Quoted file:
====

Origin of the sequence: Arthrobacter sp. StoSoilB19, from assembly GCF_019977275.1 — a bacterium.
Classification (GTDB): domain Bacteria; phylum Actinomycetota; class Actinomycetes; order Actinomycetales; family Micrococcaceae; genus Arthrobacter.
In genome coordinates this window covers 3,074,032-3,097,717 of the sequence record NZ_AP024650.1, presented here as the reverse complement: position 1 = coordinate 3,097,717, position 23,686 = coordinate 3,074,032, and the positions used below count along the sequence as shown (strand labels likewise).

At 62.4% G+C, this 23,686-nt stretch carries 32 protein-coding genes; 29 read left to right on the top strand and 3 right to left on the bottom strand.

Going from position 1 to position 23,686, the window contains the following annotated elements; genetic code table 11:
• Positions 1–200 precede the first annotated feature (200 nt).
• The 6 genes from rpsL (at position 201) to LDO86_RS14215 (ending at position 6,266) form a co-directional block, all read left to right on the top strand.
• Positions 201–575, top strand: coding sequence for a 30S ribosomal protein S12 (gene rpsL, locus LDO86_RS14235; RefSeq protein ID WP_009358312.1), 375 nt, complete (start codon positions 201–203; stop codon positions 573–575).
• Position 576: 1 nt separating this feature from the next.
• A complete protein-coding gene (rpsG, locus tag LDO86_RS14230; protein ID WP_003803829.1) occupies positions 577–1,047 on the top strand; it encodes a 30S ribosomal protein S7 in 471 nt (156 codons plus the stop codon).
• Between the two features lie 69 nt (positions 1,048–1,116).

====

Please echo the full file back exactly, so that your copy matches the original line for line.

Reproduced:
Origin of the sequence: Arthrobacter sp. StoSoilB19, from assembly GCF_019977275.1 — a bacterium.
Classification (GTDB): domain Bacteria; phylum Actinomycetota; class Actinomycetes; order Actinomycetales; family Micrococcaceae; genus Arthrobacter.
In genome coordinates this window covers 3,074,032-3,097,717 of the sequence record NZ_AP024650.1, presented here as the reverse complement: position 1 = coordinate 3,097,717, position 23,686 = coordinate 3,074,032, and the positions used below count along the sequence as shown (strand labels likewise).

At 62.4% G+C, this 23,686-nt stretch carries 32 protein-coding genes; 29 read left to right on the top strand and 3 right to left on the bottom strand.

Going from position 1 to position 23,686, the window contains the following annotated elements; genetic code table 11:
• Positions 1–200 precede the first annotated feature (200 nt).
• The 6 genes from rpsL (at position 201) to LDO86_RS14215 (ending at position 6,266) form a co-directional block, all read left to right on the top strand.
• Positions 201–575, top strand: coding sequence for a 30S ribosomal protein S12 (gene rpsL, locus LDO86_RS14235; RefSeq protein ID WP_009358312.1), 375 nt, complete (start codon positions 201–203; stop codon positions 573–575).
• Position 576: 1 nt separating this feature from the next.
• A complete protein-coding gene (rpsG, locus tag LDO86_RS14230; protein ID WP_003803829.1) occupies positions 577–1,047 on the top strand; it encodes a 30S ribosomal protein S7 in 471 nt (156 codons plus the stop codon).
• Between the two features lie 69 nt (positions 1,048–1,116).